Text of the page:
First post and some info I've found, also wondering about Suppliers.

Hello Phoenix and everyone.

You have a wonderful source of information here, thanks so much for making this available!
A year ago I purchased what I thought was a good mattress from which probably explains very well why I’m here. After my back began to throb with hellish knife pain, I went searching, found your discussion board, and read through your information. I then emailed Foam Mattress Discounts and got the following info to go with what you have already said about their “5Lb” mattresses being something like a combination of 1.7lb support foam and 3.3lb memory foam that they deviously call 5lb foam:
The ild of the memory is ten pounds and the ild of the support foam is thirty four pounds, hope this helps you and thank you for you business.

So I paid $340.00 for the following full size mattress:

2x 3.5" layers of 1.7lb 34 ILD poly foam
1x 3" layer of 3.3lb 10 ILD viscoelastic foam
Unknown mattress pad/bag with zipper that will hold 10" of material in full size.

FBM sells the same thing for just under $200.00 shipped and states that it’s good for about a year. At least I got a mattress bag out of the deal…??

I’m a bit miffed, but life goes on. Nothing about it is 5lbs and I could swear their website used to say it was “5.3lb foam” last year when I first ordered. I see the 5.3lb spec out there all over the place and assumed that it was all the same foam. Wrong, and they have changed their website and here it is:

Obviously folks, DON’T BUY THIS. But you knew that.

Now that I ride the lightening every night, I’m looking for a solution PDQ. The problems started when it warmed up here and seem to get better with the A/C cranked so I’m drilling holes in my bed frame because I reinforced it to be solid and completely enclosed the mattress on all sides. If this doesn’t work (and I have no reason to believe that it will) then I’ll be shopping again.

So after researching this I am seeing detailed specs but with radical price differences such as:


These guys better be awesome because they are double the price of the other two. Are they the only real deal for the stack-it-yourself foam mattress customer? How can the other guys be selling the same stuff for half the price? What about their “High Resilience Foam” with a colossal 2.5 density and 3lb weight? It has 50% resilience, which I believe is the highest I’ve seen so far. Their memory foam seems inferior, but what if those are real industry numbers and I’ve been duped again. Are these guys hardcore or just not in it to win?


I’ve read scary things about these guys on here, but everyone on the other mattress board is totally in love with them. The above link is the spec sheet on their “LUX-HQ” foam. I’m thinking that “LUX” is some sort of brand name and wondering why they don’t list the weight of the foam just like they list density and other specs. What does that indicate? Why are they so much cheaper than Foamonline? This can’t be the same stuff that Foamonline calls Evlon can it? Seems like it either is and the numbers look slightly different due to different rating systems, tests, or variances in product (I keep seeing mention of ranges of ILD, like ± 2 over the whole batch) or it is one of many very close versions of the same spec foam but just different enough to be its own formula/process/product. Does FBM lie about their product or deceptively ship the wrong product? If they were using the same formula or supplier for “Lux” as FoamOnLine is, why is the elongation measurement a full 25% less? If not, why make two foams that are otherwise so close in spec? Not that I’m into stretching my mattresses, but the resilience number on all of these materials is less than your ideal 60%+ anyway, and all of the other numbers line up.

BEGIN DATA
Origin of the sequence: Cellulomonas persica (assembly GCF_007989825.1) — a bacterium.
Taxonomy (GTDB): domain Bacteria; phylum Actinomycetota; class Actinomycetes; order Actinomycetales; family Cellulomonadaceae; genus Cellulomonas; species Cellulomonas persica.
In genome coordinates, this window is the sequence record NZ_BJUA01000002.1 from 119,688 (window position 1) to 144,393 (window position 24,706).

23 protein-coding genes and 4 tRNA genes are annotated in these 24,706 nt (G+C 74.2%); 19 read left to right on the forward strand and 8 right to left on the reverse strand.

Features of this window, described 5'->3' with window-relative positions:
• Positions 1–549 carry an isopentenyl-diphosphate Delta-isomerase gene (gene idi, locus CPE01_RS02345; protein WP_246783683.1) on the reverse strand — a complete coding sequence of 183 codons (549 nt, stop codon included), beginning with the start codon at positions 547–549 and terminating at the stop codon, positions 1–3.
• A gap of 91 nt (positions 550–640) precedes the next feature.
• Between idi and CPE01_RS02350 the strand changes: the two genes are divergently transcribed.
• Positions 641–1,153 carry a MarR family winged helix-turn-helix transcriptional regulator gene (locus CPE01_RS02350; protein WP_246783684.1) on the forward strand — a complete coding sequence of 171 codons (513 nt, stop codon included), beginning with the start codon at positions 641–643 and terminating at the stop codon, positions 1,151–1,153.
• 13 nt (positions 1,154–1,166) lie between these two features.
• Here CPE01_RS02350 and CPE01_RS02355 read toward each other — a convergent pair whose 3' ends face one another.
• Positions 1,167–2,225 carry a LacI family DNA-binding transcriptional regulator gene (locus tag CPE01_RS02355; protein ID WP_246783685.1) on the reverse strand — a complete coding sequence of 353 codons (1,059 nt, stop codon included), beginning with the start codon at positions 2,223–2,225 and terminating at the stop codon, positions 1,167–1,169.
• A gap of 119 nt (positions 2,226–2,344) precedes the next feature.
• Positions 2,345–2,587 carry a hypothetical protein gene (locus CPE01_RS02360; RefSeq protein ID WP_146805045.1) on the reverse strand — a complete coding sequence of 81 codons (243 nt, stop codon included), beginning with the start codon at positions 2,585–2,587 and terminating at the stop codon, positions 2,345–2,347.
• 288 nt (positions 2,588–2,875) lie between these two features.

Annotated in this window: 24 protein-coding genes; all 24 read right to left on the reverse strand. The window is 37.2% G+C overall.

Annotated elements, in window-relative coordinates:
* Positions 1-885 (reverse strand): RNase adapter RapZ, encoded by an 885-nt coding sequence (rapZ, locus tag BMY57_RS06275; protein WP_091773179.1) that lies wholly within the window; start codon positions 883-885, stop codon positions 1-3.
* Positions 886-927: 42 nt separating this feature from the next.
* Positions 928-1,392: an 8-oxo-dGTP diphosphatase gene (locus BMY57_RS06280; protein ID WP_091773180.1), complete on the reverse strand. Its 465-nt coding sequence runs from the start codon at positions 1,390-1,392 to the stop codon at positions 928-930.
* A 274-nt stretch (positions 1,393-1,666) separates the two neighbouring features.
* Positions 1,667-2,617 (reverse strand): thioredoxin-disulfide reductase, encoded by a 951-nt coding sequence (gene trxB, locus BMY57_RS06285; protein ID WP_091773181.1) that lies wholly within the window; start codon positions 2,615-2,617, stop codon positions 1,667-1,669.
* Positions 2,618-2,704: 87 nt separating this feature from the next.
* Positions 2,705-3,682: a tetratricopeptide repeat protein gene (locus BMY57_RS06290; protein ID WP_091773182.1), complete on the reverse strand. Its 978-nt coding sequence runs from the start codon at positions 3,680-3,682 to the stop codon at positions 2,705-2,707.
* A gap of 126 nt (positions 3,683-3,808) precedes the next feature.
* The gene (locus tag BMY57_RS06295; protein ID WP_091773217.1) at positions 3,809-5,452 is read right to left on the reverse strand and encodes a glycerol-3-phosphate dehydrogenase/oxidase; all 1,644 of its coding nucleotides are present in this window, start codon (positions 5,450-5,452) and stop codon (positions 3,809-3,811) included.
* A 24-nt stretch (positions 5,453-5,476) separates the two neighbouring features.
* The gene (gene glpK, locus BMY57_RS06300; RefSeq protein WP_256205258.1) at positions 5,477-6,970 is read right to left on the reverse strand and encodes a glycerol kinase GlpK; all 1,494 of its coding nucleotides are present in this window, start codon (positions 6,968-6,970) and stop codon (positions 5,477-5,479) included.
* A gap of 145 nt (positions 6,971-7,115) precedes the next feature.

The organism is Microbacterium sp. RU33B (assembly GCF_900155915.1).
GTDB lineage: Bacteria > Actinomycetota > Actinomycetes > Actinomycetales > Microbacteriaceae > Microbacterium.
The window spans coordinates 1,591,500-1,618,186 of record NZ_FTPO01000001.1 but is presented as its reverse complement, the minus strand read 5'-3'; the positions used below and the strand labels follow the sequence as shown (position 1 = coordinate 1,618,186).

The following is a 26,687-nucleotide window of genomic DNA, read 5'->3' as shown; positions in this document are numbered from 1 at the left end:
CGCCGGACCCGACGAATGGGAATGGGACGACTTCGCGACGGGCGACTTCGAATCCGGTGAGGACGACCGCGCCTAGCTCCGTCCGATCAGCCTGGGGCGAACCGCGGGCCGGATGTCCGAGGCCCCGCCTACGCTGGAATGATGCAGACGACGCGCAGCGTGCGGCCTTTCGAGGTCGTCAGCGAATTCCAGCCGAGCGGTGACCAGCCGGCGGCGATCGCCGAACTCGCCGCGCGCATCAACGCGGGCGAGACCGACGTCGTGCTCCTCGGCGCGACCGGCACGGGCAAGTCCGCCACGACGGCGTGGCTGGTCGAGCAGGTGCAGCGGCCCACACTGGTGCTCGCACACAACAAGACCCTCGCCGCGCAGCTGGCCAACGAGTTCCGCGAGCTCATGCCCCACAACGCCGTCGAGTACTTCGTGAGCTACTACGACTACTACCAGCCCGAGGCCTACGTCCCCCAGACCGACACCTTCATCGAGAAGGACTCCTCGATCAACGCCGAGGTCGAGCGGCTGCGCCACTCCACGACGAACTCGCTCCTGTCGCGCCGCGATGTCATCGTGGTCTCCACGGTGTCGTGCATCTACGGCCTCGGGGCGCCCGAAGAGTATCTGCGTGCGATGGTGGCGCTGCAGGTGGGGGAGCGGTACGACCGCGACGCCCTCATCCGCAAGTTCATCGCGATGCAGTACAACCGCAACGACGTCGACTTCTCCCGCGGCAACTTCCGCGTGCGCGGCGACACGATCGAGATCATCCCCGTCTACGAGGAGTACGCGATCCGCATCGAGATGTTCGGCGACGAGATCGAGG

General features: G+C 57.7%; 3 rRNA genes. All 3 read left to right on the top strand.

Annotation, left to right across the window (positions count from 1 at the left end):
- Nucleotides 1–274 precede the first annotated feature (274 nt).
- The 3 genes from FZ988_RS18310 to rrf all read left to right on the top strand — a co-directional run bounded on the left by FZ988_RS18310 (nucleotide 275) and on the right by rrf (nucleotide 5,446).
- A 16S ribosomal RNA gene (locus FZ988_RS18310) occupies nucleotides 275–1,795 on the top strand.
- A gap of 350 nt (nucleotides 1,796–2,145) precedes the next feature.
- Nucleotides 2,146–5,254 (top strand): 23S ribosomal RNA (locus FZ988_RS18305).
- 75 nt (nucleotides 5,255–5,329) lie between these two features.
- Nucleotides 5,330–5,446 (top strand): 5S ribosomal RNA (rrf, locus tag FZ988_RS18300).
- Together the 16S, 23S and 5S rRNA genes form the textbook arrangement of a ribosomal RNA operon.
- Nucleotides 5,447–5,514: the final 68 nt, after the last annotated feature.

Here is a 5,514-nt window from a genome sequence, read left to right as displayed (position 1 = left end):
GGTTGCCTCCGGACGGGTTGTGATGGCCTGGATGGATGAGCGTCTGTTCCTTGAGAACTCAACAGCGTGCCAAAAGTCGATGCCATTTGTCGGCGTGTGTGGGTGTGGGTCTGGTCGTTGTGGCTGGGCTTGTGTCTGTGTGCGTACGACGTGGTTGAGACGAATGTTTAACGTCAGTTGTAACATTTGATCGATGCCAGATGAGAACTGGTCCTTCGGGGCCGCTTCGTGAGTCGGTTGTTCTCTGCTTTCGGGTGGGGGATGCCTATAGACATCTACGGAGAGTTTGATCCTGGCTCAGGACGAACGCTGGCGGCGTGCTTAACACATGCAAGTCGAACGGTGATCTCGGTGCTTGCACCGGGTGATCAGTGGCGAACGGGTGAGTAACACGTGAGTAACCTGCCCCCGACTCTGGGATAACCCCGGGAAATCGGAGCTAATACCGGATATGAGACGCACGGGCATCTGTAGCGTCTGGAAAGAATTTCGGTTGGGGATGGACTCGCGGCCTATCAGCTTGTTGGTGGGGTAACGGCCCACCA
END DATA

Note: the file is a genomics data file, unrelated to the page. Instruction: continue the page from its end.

FOAM FOR YOU Cell Foam Specs
These guys have what appears to be the same foam as FBM but with another variety called “Tough Luxury” that’s obviously made for Rhinoceros beds. FoamForYou does not list weights either but does list all other specs with prices in line with FBM. Unfortunately you must pay shipping, the website is convoluted and hard to navigate, and prices for finished mattresses are higher than FBM despite using what appears to be the same stuff. The Latex is cheap here, but I’m scared of all cheap latex after reading info on your site.

My plan for all of this is to use the Custom Sleep Design site to figure out something close to what I need and then buy in layers so that I can test and make a dog bed out of what I don’t use. When I am satisfied I’ll glue everything together and be done for a long time. I’m not really into Latex because it seems much more expensive and if the suppliers are to be believed, the 2.8lb density foams are good for like 12-15 years, which is great because I’m probably gonna want to make a new one by then anyway. If anyone knows of any other distributors that facilitate the DIY/test and tune style that I’m after, by all means let me know. I don’t wanna have to do this again in a year. 

I really can’t understand why foam mattresses aren’t a dime a dozen. You pay less for hand finished guitars and it’s not like any of this is limited production or takes two weeks to cure. I’ve never seen an industry so ruled by hidden information, half-truths, and outright lies. I would be completely lost if it weren’t for this forum and its information.


Hi goneagain,

The first thing I should mention is that I don’t recommend being your own mattress designer unless the challenge and experience you will gain is worth the risk you are taking (financially and in terms of the quality of your sleep) and you are prepared for the learning curve and frustration that can be involved in knowing how to put your mattress together without “backup” or guidance. I believe there are much better and less risky ways to purchase a mattress where you can use the knowledge and experience of people who do this every day to your benefit. You can read more about this in post #15 here.